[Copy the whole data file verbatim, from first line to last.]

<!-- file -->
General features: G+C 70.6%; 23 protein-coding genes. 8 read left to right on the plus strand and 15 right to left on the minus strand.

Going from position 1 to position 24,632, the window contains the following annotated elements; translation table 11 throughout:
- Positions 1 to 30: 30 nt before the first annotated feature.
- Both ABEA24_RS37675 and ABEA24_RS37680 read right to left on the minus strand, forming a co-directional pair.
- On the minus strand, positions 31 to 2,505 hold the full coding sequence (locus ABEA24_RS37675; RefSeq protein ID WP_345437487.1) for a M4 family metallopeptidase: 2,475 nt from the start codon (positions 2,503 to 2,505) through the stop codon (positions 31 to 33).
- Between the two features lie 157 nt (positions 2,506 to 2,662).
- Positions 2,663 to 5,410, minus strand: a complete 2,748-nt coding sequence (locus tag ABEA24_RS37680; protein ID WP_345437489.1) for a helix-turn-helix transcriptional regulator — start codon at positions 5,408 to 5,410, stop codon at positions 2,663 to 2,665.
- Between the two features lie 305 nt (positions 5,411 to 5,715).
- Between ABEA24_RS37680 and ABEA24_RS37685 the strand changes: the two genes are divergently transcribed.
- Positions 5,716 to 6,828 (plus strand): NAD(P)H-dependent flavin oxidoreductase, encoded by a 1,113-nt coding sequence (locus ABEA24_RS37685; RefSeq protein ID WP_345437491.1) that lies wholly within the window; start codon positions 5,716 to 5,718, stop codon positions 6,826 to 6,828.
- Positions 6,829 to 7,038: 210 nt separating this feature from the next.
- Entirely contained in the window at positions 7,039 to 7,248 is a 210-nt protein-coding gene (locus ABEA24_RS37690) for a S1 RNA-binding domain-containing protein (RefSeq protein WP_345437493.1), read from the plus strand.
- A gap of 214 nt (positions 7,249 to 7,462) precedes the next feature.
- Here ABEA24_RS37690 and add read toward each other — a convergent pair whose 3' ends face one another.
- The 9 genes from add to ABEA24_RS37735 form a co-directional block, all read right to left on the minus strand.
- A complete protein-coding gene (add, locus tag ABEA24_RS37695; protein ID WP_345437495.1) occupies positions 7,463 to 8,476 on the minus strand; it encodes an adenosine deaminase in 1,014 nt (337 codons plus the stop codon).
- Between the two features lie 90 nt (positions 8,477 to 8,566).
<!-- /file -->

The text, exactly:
General features: G+C 70.6%; 23 protein-coding genes. 8 read left to right on the plus strand and 15 right to left on the minus strand.

Going from position 1 to position 24,632, the window contains the following annotated elements; translation table 11 throughout:
- Positions 1 to 30: 30 nt before the first annotated feature.
- Both ABEA24_RS37675 and ABEA24_RS37680 read right to left on the minus strand, forming a co-directional pair.
- On the minus strand, positions 31 to 2,505 hold the full coding sequence (locus ABEA24_RS37675; RefSeq protein ID WP_345437487.1) for a M4 family metallopeptidase: 2,475 nt from the start codon (positions 2,503 to 2,505) through the stop codon (positions 31 to 33).
- Between the two features lie 157 nt (positions 2,506 to 2,662).
- Positions 2,663 to 5,410, minus strand: a complete 2,748-nt coding sequence (locus tag ABEA24_RS37680; protein ID WP_345437489.1) for a helix-turn-helix transcriptional regulator — start codon at positions 5,408 to 5,410, stop codon at positions 2,663 to 2,665.
- Between the two features lie 305 nt (positions 5,411 to 5,715).
- Between ABEA24_RS37680 and ABEA24_RS37685 the strand changes: the two genes are divergently transcribed.
- Positions 5,716 to 6,828 (plus strand): NAD(P)H-dependent flavin oxidoreductase, encoded by a 1,113-nt coding sequence (locus ABEA24_RS37685; RefSeq protein ID WP_345437491.1) that lies wholly within the window; start codon positions 5,716 to 5,718, stop codon positions 6,826 to 6,828.
- Positions 6,829 to 7,038: 210 nt separating this feature from the next.
- Entirely contained in the window at positions 7,039 to 7,248 is a 210-nt protein-coding gene (locus ABEA24_RS37690) for a S1 RNA-binding domain-containing protein (RefSeq protein WP_345437493.1), read from the plus strand.
- A gap of 214 nt (positions 7,249 to 7,462) precedes the next feature.
- Here ABEA24_RS37690 and add read toward each other — a convergent pair whose 3' ends face one another.
- The 9 genes from add to ABEA24_RS37735 form a co-directional block, all read right to left on the minus strand.
- A complete protein-coding gene (add, locus tag ABEA24_RS37695; protein ID WP_345437495.1) occupies positions 7,463 to 8,476 on the minus strand; it encodes an adenosine deaminase in 1,014 nt (337 codons plus the stop codon).
- Between the two features lie 90 nt (positions 8,477 to 8,566).